Searching over 5,500,000 cases.

Buy This Entire Record For $7.95

Official citation and/or docket number and footnotes (if any) for this case available with purchase.

Learn more about what you receive with purchase of this case.

Nina Lowe-Malone v. Michael A. Astrue


March 12, 2012


The opinion of the court was delivered by: Alicia G. Rosenberg United States Magistrate Judge


Plaintiff Nina Lowe-Malone filed this action on March 16, 2011. Pursuant to 28 U.S.C. § 636(c), the parties consented to proceed before the magistrate judge on April 4 and 6, 2011. (Dkt. Nos. 6, 7.) On November 22, 2011, the parties filed a Joint Stipulation ("JS") that addressed the disputed issues. The court has taken the matter under submission without oral argument.

Having reviewed the entire file, the court affirms the decision of the Commissioner.



On March 18, 2008, Lowe-Malone filed an application for disability insurance benefits, alleging an onset date of May 2, 1999. Administrative Record ("AR") 85, 145-47. The application was denied initially and upon reconsideration. AR 80-81, 85. Lowe-Malone requested a hearing before an Administrative Law Judge ("ALJ"). AR 120-21. On November 5, 2009, the ALJ conducted a hearing at which Lowe-Malone, her husband, and a vocational expert testified. AR 25-79. On November 19, 2009, the ALJ issued a decision denying benefits. AR 82-93. On January 28, 2011, the Appeals Council denied the request for review. AR 1-5. This action followed.



Pursuant to 42 U.S.C. § 405(g), this court reviews the Commissioner's decision to deny benefits. The decision will be disturbed only if it is not supported by substantial evidence, or if it is based upon the application of improper legal standards. Moncada v. Chater, 60 F.3d 521, 523 (9th Cir. 1995); Drouin v. Sullivan, 966 F.2d 1255, 1257 (9th Cir. 1992).

"Substantial evidence" means "more than a mere scintilla but less than a preponderance -- it is such relevant evidence that a reasonable mind might accept as adequate to support the conclusion." Moncada, 60 F.3d at 523. In determining whether substantial evidence exists to support the Commissioner's decision, the court examines the administrative record as a whole, considering adverse as well as supporting evidence. Drouin, 966 F.2d at 1257. When the evidence is susceptible to more than one rational interpretation, the court must defer to the Commissioner's decision. Moncada, 60 F.3d at 523.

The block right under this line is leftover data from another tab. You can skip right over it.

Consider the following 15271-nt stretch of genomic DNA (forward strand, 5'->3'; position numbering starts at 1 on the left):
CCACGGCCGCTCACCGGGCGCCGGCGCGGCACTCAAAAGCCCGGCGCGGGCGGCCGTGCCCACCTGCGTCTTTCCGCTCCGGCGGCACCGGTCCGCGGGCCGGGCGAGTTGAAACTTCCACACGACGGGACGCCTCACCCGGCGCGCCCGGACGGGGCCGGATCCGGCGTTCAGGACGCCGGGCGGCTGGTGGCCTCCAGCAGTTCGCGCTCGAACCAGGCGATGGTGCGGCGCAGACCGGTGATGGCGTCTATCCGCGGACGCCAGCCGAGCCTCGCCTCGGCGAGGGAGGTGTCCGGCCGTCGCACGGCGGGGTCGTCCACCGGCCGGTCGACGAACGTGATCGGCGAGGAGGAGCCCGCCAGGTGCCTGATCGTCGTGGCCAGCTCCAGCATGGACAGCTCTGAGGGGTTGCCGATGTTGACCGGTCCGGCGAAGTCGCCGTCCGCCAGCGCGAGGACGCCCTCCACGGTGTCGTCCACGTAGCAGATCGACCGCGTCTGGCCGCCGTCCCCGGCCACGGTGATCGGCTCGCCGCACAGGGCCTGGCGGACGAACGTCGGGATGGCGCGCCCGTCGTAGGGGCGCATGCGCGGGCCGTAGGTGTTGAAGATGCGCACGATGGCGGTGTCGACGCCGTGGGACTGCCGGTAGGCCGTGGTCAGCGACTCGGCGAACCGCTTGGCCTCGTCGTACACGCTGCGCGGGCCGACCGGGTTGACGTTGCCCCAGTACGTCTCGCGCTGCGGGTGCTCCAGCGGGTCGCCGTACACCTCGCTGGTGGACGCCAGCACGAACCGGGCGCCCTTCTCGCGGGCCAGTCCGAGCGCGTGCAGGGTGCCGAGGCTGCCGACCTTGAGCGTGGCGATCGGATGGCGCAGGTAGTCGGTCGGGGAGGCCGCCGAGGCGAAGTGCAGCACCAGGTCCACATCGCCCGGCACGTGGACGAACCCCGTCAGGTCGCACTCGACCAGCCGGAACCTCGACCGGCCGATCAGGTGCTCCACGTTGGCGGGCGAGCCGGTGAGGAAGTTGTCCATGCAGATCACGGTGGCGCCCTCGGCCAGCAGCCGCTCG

A. Disability

A person qualifies as disabled and is eligible for benefits, "only if his physical or mental impairment or impairments are of such severity that he is not only unable to do his previous work but cannot, considering his age, education, and work experience, engage in any other kind of substantial gainful work which exists in the national economy." Barnhart v. Thomas, 540 U.S. 20, 21-22, 124 S. Ct. 376, 157 L. Ed. 2d 333 (2003).

B. The ALJ's Findings

The ALJ found that Lowe-Malone's date last insured was March 31, 2001. AR 87. Lowe-Malone had the severe impairments of chronic severe back pain, facet arthropathy, and chronic pain syndrome. Id.

Through the date last insured, Lowe-Malone had the residual functional capacity ("RFC") to perform light work. AR 88. She was able to lift and/or carry 20 pounds occasionally and 10 pounds frequently. She could sit, stand and/or walk for about 6 hours in an 8 hour workday with occasional postural limitations. Id. Through the date last insured, Lowe-Malone was capable of performing past relevant work as a graduate assistant and medical secretary. AR 91. Alternatively, she could have performed other jobs that existed in significant numbers in the national economy. AR 92.